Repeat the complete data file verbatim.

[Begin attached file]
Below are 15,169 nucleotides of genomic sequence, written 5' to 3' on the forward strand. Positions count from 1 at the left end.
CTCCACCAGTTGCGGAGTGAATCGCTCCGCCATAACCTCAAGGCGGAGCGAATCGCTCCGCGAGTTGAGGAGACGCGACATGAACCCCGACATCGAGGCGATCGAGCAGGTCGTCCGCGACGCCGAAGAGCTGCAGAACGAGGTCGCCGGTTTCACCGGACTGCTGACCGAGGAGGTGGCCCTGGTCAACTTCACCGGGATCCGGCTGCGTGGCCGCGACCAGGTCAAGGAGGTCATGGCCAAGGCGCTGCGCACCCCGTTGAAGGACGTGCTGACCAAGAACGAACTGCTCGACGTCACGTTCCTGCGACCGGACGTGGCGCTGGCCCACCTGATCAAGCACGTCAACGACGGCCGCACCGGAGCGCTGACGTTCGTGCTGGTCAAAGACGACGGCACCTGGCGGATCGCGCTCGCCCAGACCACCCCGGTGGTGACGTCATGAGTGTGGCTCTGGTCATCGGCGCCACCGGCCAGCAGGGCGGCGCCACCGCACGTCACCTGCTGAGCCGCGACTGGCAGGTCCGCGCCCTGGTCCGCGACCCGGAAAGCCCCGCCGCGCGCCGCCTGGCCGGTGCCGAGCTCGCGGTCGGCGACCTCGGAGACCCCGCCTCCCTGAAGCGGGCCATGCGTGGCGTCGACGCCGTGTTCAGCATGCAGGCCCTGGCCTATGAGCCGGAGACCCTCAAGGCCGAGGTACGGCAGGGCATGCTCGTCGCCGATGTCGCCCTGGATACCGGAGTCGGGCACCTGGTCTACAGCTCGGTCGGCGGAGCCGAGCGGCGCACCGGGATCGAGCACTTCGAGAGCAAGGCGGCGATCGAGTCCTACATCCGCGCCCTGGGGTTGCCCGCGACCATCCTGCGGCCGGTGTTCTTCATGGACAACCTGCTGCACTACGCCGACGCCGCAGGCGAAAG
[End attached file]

Below are 15,169 nucleotides of genomic sequence, written 5' to 3' on the forward strand. Positions count from 1 at the left end.
CTCCACCAGTTGCGGAGTGAATCGCTCCGCCATAACCTCAAGGCGGAGCGAATCGCTCCGCGAGTTGAGGAGACGCGACATGAACCCCGACATCGAGGCGATCGAGCAGGTCGTCCGCGACGCCGAAGAGCTGCAGAACGAGGTCGCCGGTTTCACCGGACTGCTGACCGAGGAGGTGGCCCTGGTCAACTTCACCGGGATCCGGCTGCGTGGCCGCGACCAGGTCAAGGAGGTCATGGCCAAGGCGCTGCGCACCCCGTTGAAGGACGTGCTGACCAAGAACGAACTGCTCGACGTCACGTTCCTGCGACCGGACGTGGCGCTGGCCCACCTGATCAAGCACGTCAACGACGGCCGCACCGGAGCGCTGACGTTCGTGCTGGTCAAAGACGACGGCACCTGGCGGATCGCGCTCGCCCAGACCACCCCGGTGGTGACGTCATGAGTGTGGCTCTGGTCATCGGCGCCACCGGCCAGCAGGGCGGCGCCACCGCACGTCACCTGCTGAGCCGCGACTGGCAGGTCCGCGCCCTGGTCCGCGACCCGGAAAGCCCCGCCGCGCGCCGCCTGGCCGGTGCCGAGCTCGCGGTCGGCGACCTCGGAGACCCCGCCTCCCTGAAGCGGGCCATGCGTGGCGTCGACGCCGTGTTCAGCATGCAGGCCCTGGCCTATGAGCCGGAGACCCTCAAGGCCGAGGTACGGCAGGGCATGCTCGTCGCCGATGTCGCCCTGGATACCGGAGTCGGGCACCTGGTCTACAGCTCGGTCGGCGGAGCCGAGCGGCGCACCGGGATCGAGCACTTCGAGAGCAAGGCGGCGATCGAGTCCTACATCCGCGCCCTGGGGTTGCCCGCGACCATCCTGCGGCCGGTGTTCTTCATGGACAACCTGCTGCACTACGCCGACGCCGCAGGCGAAAG